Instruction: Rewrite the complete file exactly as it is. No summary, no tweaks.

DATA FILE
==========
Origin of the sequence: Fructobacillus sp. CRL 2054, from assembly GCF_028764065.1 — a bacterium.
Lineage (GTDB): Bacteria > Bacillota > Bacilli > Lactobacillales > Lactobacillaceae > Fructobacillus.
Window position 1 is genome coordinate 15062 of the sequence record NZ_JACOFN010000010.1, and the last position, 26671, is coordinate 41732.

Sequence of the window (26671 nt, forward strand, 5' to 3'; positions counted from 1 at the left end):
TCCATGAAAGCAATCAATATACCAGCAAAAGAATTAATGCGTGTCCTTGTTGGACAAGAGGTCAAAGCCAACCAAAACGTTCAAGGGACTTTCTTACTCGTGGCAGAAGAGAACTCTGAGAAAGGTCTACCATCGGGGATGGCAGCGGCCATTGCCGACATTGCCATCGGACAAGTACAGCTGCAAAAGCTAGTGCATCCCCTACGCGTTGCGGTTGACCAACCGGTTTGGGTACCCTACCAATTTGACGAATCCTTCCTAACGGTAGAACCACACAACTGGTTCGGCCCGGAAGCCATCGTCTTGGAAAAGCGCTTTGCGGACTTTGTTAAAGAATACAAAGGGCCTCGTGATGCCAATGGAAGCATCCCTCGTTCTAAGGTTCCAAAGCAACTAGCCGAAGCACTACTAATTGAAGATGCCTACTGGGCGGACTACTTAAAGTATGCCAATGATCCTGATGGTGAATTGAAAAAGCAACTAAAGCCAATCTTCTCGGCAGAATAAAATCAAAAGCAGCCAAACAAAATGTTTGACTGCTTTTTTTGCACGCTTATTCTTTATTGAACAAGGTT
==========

Origin of the sequence: Fructobacillus sp. CRL 2054, from assembly GCF_028764065.1 — a bacterium.
Lineage (GTDB): Bacteria > Bacillota > Bacilli > Lactobacillales > Lactobacillaceae > Fructobacillus.
Window position 1 is genome coordinate 15062 of the sequence record NZ_JACOFN010000010.1, and the last position, 26671, is coordinate 41732.

Sequence of the window (26671 nt, forward strand, 5' to 3'; positions counted from 1 at the left end):
TCCATGAAAGCAATCAATATACCAGCAAAAGAATTAATGCGTGTCCTTGTTGGACAAGAGGTCAAAGCCAACCAAAACGTTCAAGGGACTTTCTTACTCGTGGCAGAAGAGAACTCTGAGAAAGGTCTACCATCGGGGATGGCAGCGGCCATTGCCGACATTGCCATCGGACAAGTACAGCTGCAAAAGCTAGTGCATCCCCTACGCGTTGCGGTTGACCAACCGGTTTGGGTACCCTACCAATTTGACGAATCCTTCCTAACGGTAGAACCACACAACTGGTTCGGCCCGGAAGCCATCGTCTTGGAAAAGCGCTTTGCGGACTTTGTTAAAGAATACAAAGGGCCTCGTGATGCCAATGGAAGCATCCCTCGTTCTAAGGTTCCAAAGCAACTAGCCGAAGCACTACTAATTGAAGATGCCTACTGGGCGGACTACTTAAAGTATGCCAATGATCCTGATGGTGAATTGAAAAAGCAACTAAAGCCAATCTTCTCGGCAGAATAAAATCAAAAGCAGCCAAACAAAATGTTTGACTGCTTTTTTTGCACGCTTATTCTTTATTGAACAAGGTT